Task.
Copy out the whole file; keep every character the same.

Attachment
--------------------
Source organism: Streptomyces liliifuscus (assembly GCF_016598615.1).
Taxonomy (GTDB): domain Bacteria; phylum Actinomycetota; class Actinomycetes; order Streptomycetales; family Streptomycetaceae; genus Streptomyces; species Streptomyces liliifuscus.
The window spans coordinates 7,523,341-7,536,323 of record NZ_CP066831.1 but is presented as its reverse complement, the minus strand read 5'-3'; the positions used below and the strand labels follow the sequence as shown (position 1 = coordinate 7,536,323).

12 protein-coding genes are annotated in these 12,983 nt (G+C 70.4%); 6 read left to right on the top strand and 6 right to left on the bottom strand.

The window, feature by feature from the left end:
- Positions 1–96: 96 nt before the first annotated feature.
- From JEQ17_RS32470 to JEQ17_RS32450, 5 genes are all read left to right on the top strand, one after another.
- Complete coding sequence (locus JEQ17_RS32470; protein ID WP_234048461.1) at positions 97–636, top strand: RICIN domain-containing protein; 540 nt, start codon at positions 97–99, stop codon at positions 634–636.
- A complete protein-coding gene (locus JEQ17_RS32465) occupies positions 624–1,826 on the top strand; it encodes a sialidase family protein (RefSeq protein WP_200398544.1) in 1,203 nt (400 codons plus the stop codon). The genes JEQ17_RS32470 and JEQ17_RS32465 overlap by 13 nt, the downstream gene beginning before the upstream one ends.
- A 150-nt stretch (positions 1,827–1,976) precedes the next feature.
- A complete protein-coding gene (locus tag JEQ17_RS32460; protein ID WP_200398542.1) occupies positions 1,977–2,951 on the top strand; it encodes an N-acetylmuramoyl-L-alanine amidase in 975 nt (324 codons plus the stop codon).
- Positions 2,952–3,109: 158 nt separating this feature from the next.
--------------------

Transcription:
Source organism: Streptomyces liliifuscus (assembly GCF_016598615.1).
Taxonomy (GTDB): domain Bacteria; phylum Actinomycetota; class Actinomycetes; order Streptomycetales; family Streptomycetaceae; genus Streptomyces; species Streptomyces liliifuscus.
The window spans coordinates 7,523,341-7,536,323 of record NZ_CP066831.1 but is presented as its reverse complement, the minus strand read 5'-3'; the positions used below and the strand labels follow the sequence as shown (position 1 = coordinate 7,536,323).

12 protein-coding genes are annotated in these 12,983 nt (G+C 70.4%); 6 read left to right on the top strand and 6 right to left on the bottom strand.

The window, feature by feature from the left end:
- Positions 1–96: 96 nt before the first annotated feature.
- From JEQ17_RS32470 to JEQ17_RS32450, 5 genes are all read left to right on the top strand, one after another.
- Complete coding sequence (locus JEQ17_RS32470; protein ID WP_234048461.1) at positions 97–636, top strand: RICIN domain-containing protein; 540 nt, start codon at positions 97–99, stop codon at positions 634–636.
- A complete protein-coding gene (locus JEQ17_RS32465) occupies positions 624–1,826 on the top strand; it encodes a sialidase family protein (RefSeq protein WP_200398544.1) in 1,203 nt (400 codons plus the stop codon). The genes JEQ17_RS32470 and JEQ17_RS32465 overlap by 13 nt, the downstream gene beginning before the upstream one ends.
- A 150-nt stretch (positions 1,827–1,976) precedes the next feature.
- A complete protein-coding gene (locus tag JEQ17_RS32460; protein ID WP_200398542.1) occupies positions 1,977–2,951 on the top strand; it encodes an N-acetylmuramoyl-L-alanine amidase in 975 nt (324 codons plus the stop codon).
- Positions 2,952–3,109: 158 nt separating this feature from the next.